(Anything Can Happen If You Let It, Act II)
The “practically perfect” nanny has flown into town as part of the 5/3rd Bank Broadway Series, and for the most part, she lives up to expectations. A mixture of material from the 1964 film, Travers’ original novels, and new songs, Mary Poppins will certainly delight children, families, and lovers of well-crafted musicals.
While the essential outline of the story remains the same (Mary Poppins comes to answer the children’s advert for a nanny, and ends up changing them in ways that they could not have imagined), the new adaption from Cameron MacIntosh and Disney Theatricals (with a book by Julian Fellowes) uses original material from the books to flesh out characters, situations, and storylines. This leads to a slightly darker tone than the movie, but I didn’t find it overwhelming.
One of the pluses of the stage version is the fleshing out of George (Laird Mackintosh) and Winnifred (Blythe Wilson) Banks. This is especially so in the latter’s case, with the silly (but lovable) “Sister Suffragette” replaced with the pleading and lovely “Being Mrs. Banks.” George’s emotional distance from his children, and Winnifred’s lack of connection with her husband, lead to Jane (Paige Sumunovich at this performance) and Michael (Talon Ackerman, also at this performance—these roles alternate between two casts of children) being a bit brattish, acting out to gain attention and escape the tyrannical nannies that their father insists they have. But once Mary Poppins (a “practically perfect” Steffanie Leigh) flies into their living room, things begin to change.
While she tolerates no nonsense, she also leads the children to see beyond the ordinary, in pieces like the delightful “Jolly Holiday”, set in a gloomy park that becomes a multicolored wonderland as Bert (a fantastic Jesse Swimm) and Mary bring statues to life in front of them. “Supercalifragilisticexpialidocious” returns to its original setting in th stories—Mrs. Corry’s (Michelle E. White) candy shop, where Mary Poppins wants to buy pieces of conversation, but can only buy individual letters (which, of course, spell out the title of the song.) Movie favorites “Feed the Birds” and “Step In Time” are also reimagined, with “Feed the Birds” becoming a duet between the Bird Woman (Janet MacEwen) and Mary, as they attempt to teach Jane and Michael about altruism (Michael learns the lesson—Jane is a bit slow on the uptake). “Step In Time” becomes a tap-dancing, crowd-pleasing wonder, with Bert dancing around the stage’s proscenium (and I do mean, around, as in, up a wall, upside down across the top of the stage, and down another wall.) The capable and energetic ensemble plays Londoners, customers, chimney sweeps, and statues with aplomb. “A Spoonful of Sugar” is another crowd-pleaser, sung after the Banks children destroy the kitchen as their mother is preparing for an important tea party. Mary Poppins helps them clean it up, and even gets their mother, Mrs. Brill (the cook, played by Rachel Izen) and jack-of-all-tradesman Robinson Ay (Dennis Moench) to join in.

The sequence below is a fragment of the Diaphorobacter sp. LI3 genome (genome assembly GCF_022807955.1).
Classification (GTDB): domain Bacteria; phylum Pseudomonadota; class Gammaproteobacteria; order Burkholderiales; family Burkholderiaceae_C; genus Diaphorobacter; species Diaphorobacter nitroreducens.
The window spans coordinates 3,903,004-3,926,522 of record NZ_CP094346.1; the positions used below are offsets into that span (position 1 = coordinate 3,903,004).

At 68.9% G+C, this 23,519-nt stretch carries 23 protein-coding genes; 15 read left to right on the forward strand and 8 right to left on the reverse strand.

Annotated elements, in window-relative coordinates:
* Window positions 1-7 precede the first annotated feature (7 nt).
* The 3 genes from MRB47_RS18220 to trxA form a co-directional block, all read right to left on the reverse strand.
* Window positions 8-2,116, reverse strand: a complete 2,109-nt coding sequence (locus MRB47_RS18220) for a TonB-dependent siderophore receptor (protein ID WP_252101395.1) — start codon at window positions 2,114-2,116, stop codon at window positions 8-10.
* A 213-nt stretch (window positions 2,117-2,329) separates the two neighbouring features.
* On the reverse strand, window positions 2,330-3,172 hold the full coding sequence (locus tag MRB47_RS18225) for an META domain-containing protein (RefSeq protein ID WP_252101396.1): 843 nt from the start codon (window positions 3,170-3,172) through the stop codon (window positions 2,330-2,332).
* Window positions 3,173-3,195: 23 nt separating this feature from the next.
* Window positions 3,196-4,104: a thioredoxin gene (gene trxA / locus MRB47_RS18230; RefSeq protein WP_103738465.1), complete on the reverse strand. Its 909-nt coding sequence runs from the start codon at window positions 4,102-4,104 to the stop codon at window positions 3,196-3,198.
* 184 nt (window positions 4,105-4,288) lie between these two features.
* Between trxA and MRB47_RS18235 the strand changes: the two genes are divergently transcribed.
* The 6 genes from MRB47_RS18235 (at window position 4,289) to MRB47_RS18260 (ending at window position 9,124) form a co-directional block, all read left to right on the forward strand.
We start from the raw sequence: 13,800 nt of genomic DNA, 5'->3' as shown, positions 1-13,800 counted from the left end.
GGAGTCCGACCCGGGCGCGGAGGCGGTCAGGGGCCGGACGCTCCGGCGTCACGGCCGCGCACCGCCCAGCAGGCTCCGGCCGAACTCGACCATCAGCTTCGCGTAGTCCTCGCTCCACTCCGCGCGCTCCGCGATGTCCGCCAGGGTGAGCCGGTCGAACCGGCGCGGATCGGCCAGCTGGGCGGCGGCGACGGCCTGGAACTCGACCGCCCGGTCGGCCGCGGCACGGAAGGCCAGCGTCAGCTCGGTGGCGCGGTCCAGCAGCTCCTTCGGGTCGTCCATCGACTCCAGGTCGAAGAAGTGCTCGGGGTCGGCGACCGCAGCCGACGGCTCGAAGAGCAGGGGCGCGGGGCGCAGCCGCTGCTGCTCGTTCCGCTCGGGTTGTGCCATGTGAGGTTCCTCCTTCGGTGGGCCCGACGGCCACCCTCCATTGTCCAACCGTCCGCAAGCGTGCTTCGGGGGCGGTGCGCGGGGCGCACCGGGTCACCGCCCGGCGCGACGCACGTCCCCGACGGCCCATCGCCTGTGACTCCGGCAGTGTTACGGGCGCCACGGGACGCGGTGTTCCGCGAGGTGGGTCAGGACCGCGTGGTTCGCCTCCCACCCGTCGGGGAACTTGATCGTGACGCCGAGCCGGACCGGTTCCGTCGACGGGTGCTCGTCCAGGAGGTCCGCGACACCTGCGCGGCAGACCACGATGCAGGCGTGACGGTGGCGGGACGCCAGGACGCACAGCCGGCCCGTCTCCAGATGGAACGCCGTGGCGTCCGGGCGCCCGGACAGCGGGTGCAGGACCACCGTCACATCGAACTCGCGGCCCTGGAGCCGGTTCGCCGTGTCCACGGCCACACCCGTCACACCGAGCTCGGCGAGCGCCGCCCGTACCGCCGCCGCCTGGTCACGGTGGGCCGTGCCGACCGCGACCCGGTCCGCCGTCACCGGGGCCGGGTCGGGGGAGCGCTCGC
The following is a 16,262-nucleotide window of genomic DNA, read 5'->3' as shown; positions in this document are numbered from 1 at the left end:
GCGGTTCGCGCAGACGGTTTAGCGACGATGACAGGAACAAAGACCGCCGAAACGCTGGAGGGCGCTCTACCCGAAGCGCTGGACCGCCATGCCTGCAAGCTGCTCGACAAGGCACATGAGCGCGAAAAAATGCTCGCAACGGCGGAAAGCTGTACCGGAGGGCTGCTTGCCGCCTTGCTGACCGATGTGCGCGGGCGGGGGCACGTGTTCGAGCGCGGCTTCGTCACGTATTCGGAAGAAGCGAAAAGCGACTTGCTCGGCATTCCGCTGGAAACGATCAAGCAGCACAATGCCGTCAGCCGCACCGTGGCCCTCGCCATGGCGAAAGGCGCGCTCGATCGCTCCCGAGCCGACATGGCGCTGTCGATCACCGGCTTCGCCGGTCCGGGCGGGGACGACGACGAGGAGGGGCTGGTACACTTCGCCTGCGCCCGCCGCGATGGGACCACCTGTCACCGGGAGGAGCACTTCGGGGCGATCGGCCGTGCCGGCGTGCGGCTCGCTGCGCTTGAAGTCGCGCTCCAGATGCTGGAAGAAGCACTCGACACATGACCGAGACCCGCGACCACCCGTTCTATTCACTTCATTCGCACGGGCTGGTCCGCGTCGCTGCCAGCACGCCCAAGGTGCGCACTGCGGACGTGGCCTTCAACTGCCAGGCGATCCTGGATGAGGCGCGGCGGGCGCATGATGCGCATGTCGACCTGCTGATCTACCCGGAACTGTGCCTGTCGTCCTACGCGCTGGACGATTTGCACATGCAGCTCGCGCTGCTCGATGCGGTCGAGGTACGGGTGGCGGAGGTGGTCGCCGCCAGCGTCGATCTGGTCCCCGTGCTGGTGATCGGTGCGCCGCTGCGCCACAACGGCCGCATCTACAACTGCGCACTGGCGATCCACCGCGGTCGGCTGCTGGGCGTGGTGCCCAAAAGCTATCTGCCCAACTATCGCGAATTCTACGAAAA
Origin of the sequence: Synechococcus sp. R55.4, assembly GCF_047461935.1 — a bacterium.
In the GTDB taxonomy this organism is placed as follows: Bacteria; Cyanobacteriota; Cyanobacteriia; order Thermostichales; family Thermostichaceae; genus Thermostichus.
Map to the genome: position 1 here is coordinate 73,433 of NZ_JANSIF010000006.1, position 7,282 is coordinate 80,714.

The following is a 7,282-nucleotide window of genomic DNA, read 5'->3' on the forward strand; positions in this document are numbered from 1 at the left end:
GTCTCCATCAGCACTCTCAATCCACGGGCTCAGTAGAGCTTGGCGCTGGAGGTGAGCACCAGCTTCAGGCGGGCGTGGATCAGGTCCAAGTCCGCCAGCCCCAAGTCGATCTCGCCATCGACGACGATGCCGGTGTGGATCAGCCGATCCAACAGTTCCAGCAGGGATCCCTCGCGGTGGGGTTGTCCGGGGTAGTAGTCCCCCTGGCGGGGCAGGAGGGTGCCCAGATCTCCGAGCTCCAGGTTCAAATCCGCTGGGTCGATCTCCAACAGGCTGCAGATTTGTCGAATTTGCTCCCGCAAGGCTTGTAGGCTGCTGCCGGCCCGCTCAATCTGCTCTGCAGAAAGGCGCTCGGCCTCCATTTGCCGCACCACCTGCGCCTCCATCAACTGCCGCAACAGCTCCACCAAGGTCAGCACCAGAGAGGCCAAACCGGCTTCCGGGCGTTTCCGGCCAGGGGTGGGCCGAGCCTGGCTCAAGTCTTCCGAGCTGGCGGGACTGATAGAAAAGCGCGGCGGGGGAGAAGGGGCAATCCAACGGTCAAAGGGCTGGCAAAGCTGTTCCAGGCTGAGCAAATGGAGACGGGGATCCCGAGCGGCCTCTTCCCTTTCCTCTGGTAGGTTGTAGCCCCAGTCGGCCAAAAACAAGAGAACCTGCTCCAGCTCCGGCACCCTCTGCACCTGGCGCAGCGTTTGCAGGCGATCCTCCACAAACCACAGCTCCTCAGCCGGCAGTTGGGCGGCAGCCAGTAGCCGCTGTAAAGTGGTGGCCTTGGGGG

But all good things must come to an end, and after Jane throws a temper tantrum, Mary decides she has to let them figure things out on their own. In her place, Mrs. Banks hires Mr. Banks’ old nanny—whom he praises to the skies—Miss Andrew (Q. Smith). But upon her arrival at the start of Act II, Mr. Banks exclaims, “The Holy Terror!” and flees. After Miss Andrew spouts off her philosophy of child-rearing (in the scathing “Brimstone and Treacle”), Mrs. Banks sees what has been bothering her husband all along: he was traumatized by this horrible woman. She goes off to find him, and the children run away to Bert, where they sing “Let’s Go Fly A Kite”—and Mary Poppins returns. Her showdown with Miss Andrew is quite delightful. Eventually, Mr. and Mrs. Banks return, Mr. Banks is promoted at the bank (instead of being demoted or fired, as he had feared in Act I), and Mary shows them “Anything Can Happen If You Let It” as she ascends into the sky with her magical umbrella, the Banks family happily united at last.
The changes from the movie are all for the good. The pacing is brisk, but doesn’t feel rushed. The cast is excellent, especially Swimm as Bert (he was going on for Nicolas Dromard, who usually plays the role); Mackintosh and Wilson, and Leigh as Mary Poppins. She especially shone in the new “Practically Perfect” in Act I.
The only flaw in the production was the pit orchestra—they were much, much too loud, overpowering the singers in solos or small group moments. The ensemble as a whole could power over them, but it never became a shouting contest. Also, the conductor and the actors’ tempos didn’t seem to match at times, with the conductor going too fast or too slow for the singer onstage.
The show is in Columbus until May 8, and then it goes to Seattle. So try to catch it before it’s gone!